Connie is stressed out because she is not sure whether she will get a work visa. "When I landed here, I felt very happy. It was beautiful. But as time goes by I am worried because I am not getting any work," says the Filipina.
She presently sells sweet corn at a mall on Shaikh Zayed Road, but may have to go to Iran to change her work visa. She works 12 hours at her temporary job; from 10am to 10pm. "I wake up at 7am to get to work. I return home at midnight sometimes," she said.

"I came here to work, not to relax," she says, when asked how she unwinds. "I don't have the time or money to do anything else," she said.

The Filipina's case may be extreme, but most everyone echoes her words when she says: "The rent here is killing."

Dr Ravindra Vangala, however, feels that life here is much less stressful than back home in Hyderabad, India. "Interacting with people is much easier," he says. The dentist was trying out a massage chair at a mall when approached by Gulf News.

"The traffic here is nothing (compared to his home town)," he said. But he does not have to commute to work as his clinic is in the same building where he lives. "It is much cleaner here; less pollution. I can easily get whatever I want," he said.

But one thing bothers him: he pays out almost 40 per cent of his salary for rent. "There's nothing much left (after that)," he says. The other thing is that there are too many dentists in Dubai and the patients are fewer. Both he and his wife Kavitha like mall hopping to relax.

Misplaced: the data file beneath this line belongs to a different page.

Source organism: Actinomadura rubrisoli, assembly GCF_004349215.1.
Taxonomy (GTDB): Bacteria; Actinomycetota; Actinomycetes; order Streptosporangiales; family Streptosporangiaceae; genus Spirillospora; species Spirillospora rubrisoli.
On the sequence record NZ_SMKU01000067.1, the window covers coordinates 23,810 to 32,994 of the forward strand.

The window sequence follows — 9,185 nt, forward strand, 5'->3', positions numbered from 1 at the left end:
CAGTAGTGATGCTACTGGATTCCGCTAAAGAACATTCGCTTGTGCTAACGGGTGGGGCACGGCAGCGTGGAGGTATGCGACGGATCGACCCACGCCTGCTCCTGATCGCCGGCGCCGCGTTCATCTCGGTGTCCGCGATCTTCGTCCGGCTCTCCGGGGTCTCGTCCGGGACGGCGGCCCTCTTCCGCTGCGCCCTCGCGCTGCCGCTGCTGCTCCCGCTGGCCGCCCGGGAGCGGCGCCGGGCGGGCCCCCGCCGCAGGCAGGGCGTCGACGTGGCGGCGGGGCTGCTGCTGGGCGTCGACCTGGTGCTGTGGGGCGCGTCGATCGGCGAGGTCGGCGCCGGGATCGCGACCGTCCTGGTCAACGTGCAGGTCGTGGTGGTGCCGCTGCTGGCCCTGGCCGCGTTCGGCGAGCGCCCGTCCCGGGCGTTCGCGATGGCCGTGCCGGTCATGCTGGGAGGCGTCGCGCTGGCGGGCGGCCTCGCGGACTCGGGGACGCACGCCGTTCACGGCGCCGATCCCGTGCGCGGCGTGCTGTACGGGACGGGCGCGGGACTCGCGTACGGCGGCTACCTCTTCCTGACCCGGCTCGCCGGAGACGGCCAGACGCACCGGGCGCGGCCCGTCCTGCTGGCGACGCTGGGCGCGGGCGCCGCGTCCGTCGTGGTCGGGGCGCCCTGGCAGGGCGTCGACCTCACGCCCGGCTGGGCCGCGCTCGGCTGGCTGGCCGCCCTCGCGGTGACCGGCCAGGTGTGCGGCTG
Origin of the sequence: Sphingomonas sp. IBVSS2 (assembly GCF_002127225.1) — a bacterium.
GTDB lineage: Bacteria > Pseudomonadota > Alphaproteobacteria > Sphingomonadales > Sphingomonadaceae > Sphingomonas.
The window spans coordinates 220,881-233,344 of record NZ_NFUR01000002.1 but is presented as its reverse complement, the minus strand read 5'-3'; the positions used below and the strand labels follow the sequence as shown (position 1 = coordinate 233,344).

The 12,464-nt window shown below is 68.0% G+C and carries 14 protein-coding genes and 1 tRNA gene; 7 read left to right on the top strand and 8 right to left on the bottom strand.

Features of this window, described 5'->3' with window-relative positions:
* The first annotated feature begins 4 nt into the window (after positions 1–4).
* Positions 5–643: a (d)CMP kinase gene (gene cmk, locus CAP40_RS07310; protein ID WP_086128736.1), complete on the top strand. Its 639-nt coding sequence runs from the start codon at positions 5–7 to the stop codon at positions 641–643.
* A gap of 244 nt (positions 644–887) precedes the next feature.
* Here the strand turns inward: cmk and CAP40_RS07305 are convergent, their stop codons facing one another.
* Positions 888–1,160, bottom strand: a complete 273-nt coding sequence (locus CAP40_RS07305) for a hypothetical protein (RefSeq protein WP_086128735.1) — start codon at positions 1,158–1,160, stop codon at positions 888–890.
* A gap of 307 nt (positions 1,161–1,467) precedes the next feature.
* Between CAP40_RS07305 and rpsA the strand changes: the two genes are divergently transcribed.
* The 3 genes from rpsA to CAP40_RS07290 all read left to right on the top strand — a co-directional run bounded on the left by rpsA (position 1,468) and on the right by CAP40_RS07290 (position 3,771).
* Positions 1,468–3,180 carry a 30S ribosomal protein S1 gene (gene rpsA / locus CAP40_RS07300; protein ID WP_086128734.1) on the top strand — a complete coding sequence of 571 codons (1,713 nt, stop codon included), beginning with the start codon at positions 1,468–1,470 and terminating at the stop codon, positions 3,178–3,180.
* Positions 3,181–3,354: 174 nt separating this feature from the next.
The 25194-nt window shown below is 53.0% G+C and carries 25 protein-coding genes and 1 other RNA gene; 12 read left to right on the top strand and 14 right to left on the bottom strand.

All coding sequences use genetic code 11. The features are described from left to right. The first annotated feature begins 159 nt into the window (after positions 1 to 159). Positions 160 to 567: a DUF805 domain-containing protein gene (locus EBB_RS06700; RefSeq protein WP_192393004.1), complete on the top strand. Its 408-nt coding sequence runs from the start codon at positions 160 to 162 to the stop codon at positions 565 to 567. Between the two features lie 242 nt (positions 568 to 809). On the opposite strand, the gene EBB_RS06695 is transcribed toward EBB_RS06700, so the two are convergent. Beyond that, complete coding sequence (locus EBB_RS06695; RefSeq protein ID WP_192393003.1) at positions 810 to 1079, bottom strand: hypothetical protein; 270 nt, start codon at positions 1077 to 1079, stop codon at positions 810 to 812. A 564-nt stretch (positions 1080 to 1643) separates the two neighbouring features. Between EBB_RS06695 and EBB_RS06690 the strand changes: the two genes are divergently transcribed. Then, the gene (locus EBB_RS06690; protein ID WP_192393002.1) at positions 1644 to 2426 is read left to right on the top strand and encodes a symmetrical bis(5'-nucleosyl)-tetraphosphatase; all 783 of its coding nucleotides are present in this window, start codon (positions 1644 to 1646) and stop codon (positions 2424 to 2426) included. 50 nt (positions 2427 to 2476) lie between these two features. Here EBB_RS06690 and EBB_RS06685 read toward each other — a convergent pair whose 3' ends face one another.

Jordanian Marwan Mustapha came to the UAE three years ago because of the high standard of living here. "It is not just me, but everyone feels stressed," says the expatriate, who lives in Sharjah.

"I just switch on the radio and listen to the (recitation) of the Holy Quran," he says, when asked what he does to relax.

Souvik Guha points to his watch: "It's 10 (pm) now and I am still working," he says. "I have been up since 7.15am." He lives in Sharjah and commutes to his workplace on Shaikh Zayed Road. The expatriate who is in sales, says he cannot save anything from is salary. "I meditate (to relax). It's free; you just have to spend a few minutes of your time."

Pal Singh Walia, a Canadian, feels that life is much less stress-free and peaceful here compared to other parts of the world. While he says that there have been some "drastic changes" since he was here five years ago, it is still cheaper, tax-free and more advantageous to live here. "Most metropolitan cities have traffic problems," he said, adding that Dubai traffic is nothing compared to other big cities.

His wife feels that time management is important to be stress-free in Dubai. "Some people find pleasure in cooking," but she says her way of relaxing is to watch TV.

"I meditate and I pray," he says. "I would like go to a nightclub or lounge around in a pool (to relax)."

Neela Bopaiah is a stress-free person; she does not drive. "I have a licence, but the traffic is scary," she says.

Ravi Kiran, her companion, feels that he should reduce smoking. "It adds to the stress," he says and they both laugh. "Life is good here," he says, "except for the rent hikes and the traffic."